What is Turners Syndrome (Bonnevie-Ullrich syndrome; Gonadal dysgenesis; Monosomy X)

Turners Syndrome is the complete or partial chromosomal abnormality consisting of the absence of the X chromosome.

Statistics on Turners Syndrome (Bonnevie-Ullrich syndrome; Gonadal dysgenesis; Monosomy X)

Frequency is approximately 1 in 2,000 live-born female infants. As many as 15% of spontaneous abortions have a 45 X karyotype.

Risk Factors for Turners Syndrome (Bonnevie-Ullrich syndrome; Gonadal dysgenesis; Monosomy X)

This disease is of a genetic nature. It is linked to the sex chromosomes.

Progression of Turners Syndrome (Bonnevie-Ullrich syndrome; Gonadal dysgenesis; Monosomy X)

Those with Turner’s Syndrome are missing or have a damaged X chromosome. They are typically short, achieving an average adult height of only 4″7″ and can have a variety of associated physical features and medical problems. Because they do not have proper ovarian development, they may fail to develop secondary sexual characteristics during adolescence and may be infertile as adults.

How is Turners Syndrome (Bonnevie-Ullrich syndrome; Gonadal dysgenesis; Monosomy X) Diagnosed?

During a physical examination, look for signs of:

 

  • Underdeveloped breasts and genitalia
  • Webbed neck
  • Short stature
  • Low hairline in back
  • Simian crease (a single crease in the palm)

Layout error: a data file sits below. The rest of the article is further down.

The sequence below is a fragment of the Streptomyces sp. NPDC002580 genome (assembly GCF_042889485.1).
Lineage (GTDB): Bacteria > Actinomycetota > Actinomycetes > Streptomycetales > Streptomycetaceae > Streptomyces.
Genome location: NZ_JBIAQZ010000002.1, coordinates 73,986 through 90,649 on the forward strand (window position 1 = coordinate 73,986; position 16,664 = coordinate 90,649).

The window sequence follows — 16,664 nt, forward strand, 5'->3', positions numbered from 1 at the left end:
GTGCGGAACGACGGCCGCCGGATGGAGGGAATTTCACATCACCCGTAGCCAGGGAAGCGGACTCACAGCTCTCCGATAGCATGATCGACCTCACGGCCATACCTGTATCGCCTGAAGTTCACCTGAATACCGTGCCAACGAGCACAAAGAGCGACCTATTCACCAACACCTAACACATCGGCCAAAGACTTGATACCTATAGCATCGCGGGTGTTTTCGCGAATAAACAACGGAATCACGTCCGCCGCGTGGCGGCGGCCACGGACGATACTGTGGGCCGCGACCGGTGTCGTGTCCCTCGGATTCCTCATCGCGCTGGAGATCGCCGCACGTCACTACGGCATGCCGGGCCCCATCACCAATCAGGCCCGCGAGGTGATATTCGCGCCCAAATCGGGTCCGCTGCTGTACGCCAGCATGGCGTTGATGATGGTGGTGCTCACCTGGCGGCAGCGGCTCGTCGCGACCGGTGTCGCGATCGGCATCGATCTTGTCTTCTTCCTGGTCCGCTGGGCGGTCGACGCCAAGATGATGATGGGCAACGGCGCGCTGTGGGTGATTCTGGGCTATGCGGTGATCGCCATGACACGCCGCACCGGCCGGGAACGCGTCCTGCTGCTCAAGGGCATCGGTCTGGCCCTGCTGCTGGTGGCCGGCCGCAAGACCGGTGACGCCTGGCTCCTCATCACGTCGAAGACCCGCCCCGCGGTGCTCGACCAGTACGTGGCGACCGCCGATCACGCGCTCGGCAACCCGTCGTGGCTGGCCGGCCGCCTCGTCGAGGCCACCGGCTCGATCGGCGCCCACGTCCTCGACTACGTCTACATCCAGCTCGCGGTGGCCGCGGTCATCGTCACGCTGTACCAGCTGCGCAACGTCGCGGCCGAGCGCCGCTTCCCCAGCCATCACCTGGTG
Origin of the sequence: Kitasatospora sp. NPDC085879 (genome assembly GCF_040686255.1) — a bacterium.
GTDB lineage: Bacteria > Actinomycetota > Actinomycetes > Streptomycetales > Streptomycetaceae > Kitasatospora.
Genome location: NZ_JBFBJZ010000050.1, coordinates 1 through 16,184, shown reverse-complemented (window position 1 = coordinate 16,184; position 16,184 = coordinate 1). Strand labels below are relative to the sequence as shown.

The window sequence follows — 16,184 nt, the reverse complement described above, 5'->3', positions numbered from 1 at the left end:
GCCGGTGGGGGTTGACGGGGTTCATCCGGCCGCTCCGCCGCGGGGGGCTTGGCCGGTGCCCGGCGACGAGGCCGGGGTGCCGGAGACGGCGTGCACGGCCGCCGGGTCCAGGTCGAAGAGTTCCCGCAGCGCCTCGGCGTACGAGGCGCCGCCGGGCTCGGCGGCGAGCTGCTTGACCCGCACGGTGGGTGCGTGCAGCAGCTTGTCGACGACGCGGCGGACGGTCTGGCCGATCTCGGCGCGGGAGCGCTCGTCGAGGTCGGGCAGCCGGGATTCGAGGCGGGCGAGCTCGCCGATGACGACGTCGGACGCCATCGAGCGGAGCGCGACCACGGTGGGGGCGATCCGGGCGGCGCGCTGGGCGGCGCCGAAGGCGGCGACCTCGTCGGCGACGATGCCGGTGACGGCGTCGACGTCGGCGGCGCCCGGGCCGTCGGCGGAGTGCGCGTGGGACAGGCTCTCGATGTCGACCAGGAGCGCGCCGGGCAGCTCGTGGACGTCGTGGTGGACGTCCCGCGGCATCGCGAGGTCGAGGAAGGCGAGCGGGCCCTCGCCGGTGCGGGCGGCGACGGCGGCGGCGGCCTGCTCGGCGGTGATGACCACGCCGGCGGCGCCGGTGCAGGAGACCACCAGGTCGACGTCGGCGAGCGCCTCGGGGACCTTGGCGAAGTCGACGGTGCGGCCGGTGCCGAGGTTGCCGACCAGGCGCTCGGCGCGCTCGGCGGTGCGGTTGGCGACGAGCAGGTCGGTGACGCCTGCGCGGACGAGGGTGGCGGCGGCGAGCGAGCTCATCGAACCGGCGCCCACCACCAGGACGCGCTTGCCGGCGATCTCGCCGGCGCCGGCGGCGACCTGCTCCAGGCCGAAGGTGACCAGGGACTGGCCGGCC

• Abnormal development of the chest

 

Infants with Turner syndrome often have swelling of the hands and feet, probably reflecting changes in drainage in the lymphatic system.

 

  • Karyotyping shows 45 chromosomes with a pattern 45 X,0 (i.e., a missing sex chromosome).
  • Ultrasound may reveal small or underdeveloped female reproductive organs.
  • A kidney ultrasound can evaluate kidney abnormalities.
  • A gynecologic exam may reveal dry vaginal lining.
  • Serum luteinizing hormone is elevated.
  • Serum follicle stimulating hormone is elevated.
  • Echocardiogram (heart ultrasound) and MRI of the chest are frequently performed after the diagnosis is made to evaluate possible cardiac defects.

 

This disease may also alter the results of the following tests:

  • estriol – urine
  • estriol – serum
  • estradiol

 

Prognosis of Turners Syndrome (Bonnevie-Ullrich syndrome; Gonadal dysgenesis; Monosomy X)

Those affected require special medical surveillance throughout life. Although infertility cannot be altered, pregnancy may be possible through in vitro fertilization.

How is Turners Syndrome (Bonnevie-Ullrich syndrome; Gonadal dysgenesis; Monosomy X) Treated?

Studies indicate that much of the growth deficit in children with Turner’s Syndrome can be restored by injections of human growth hormone before growth is completed. Orally-administered replacement sex hormones at the appropriate age will promote pubertal development. Although infertility cannot be altered, pregnancy may be possible through in vitro fertilization.

Replacement with thyroid hormone is important for growth and health in patients who need it.

Turners Syndrome (Bonnevie-Ullrich syndrome; Gonadal dysgenesis; Monosomy X) References

[1]Cotran, R.S., Kumar, V., Collins, T. Robbins Pathologic Basis of Disease 6th ed. W.B. Saunders 1999.
[2] Kumar P, Clark M. CLINICAL MEDICINE. WB Saunders 2002.
[3] Robbins, S.L., Cotran, R.S., Kumar, V. Robbins Pathologic Basis of Disease 5th ed. W.B. Saunders 1995.
[4] Turners Syndrome as retrieved from www.endo-society.org on the 11/12/2003